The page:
“This is our fourth album, and even before I wrote the songs for it, I knew I wanted to record it at Sun Studio,” recalls Mike Eldred about the sessions. “I had taken a trip down to Mississippi with my daughter because she wanted to do a road trip with me through the South, and we found Baptist Town while searching for Robert Johnson’s grave. I was immediately struck with the harsh poverty and the contrast between the city of Greenwood, just across the railroad tracks, and the tiny, mostly unchanged community of Baptist Town.

“It hit me hard, and I have been back to Baptist Town at least four times now, getting to know the people, interviewing them, etc. It was that first trip that turned out to be the catalyst, though, to write about my experiences down there.”

All 13 tracks on Baptist Town literally drip with authenticity and soul, like Spanish moss hanging from a Mississippi hardwood tree. It’s all here: lowdown blues, uplifting gospel, field hollers, ghostly chants and flat-out rockers, plus a blistering cover of The Beatles’ “Can’t Buy Me Love” that is completely turned inside out. “The songs are about traditions, folklore and culture, but also about what we all see in America… poverty, racism, over-indulgence, hate, and love. They poured out. Seeing that part of our heritage changed me forever,” says Eldred about the songwriting process.

“These contrasts are apparent throughout Baptist Town, and the thought came to me to have Robert Cray play the solo on the title cut,” remembers Eldred. “His guitar is so pure, and placed on a very dark canvas like “Baptist Town” really sets the tone of the record.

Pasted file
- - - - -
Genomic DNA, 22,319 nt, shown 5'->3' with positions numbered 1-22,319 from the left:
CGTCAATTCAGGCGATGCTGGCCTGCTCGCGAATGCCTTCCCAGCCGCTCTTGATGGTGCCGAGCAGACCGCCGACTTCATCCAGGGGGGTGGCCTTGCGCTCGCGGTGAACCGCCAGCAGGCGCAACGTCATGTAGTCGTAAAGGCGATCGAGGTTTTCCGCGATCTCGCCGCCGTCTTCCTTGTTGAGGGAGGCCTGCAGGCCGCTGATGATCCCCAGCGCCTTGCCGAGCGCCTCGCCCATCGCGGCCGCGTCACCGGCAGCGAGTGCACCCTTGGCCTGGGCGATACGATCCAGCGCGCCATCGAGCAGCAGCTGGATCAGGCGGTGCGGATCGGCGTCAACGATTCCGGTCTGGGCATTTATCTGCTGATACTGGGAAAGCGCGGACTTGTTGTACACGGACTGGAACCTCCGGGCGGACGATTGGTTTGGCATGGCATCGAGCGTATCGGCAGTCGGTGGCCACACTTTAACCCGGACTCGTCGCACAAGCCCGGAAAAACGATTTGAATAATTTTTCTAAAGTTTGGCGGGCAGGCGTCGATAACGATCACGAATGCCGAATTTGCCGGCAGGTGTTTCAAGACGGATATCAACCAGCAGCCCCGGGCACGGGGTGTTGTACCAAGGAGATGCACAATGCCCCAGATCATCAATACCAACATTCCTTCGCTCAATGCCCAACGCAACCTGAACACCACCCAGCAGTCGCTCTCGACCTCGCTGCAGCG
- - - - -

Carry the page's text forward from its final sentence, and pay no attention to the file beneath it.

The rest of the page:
“I was having dinner with John Mayer the night before I was going to record with Robert, and I told John about the recording, and he says, ‘I want to be on it!’ So, of course we set it up and found a cool track to record with him on lap steel and electric, and me on acoustic (his guitar) and vocal. John graciously offered to have me come to his home in Montana and record it there with Chad Franscoviak engineering that session.

“On ‘Bess,’ we asked David Hidalgo from Los Lobos to come in and play accordion and sing background vocals on it. We brought him into El Rancho Del Soul Studios in Arizona, and filled the room with tequila and Carnitas, making this crazy blues-Tex-Mex-Ranchera tribute to Bessie Smith.”

With a wealth of history and legendary recordings made within its walls, Sun Studio in Memphis seemed like a no-brainer to record the majority of the tracks on Baptist Town.

“The room is overwhelming sometimes, especially when you realize where you are and what you are doing,” offers Eldred. “The last two songs we recorded were acoustic. Very quiet. You could hear the room. It’s ‘The Ghosts of Sun’ as Jerry Angel described it. Beautiful. There was a time during the recording and I was just looking down at the floor, realizing that it’s the original tile floor… and I thought, ‘Man, Howlin’ Wolf stood there…’ Crazy.

“Sun is a magical place, and we were brought into that space by Grammy Award-winning engineer Matt Ross-Spang, who ushered us through an amazing part of our lives. We will never be the same for sure.”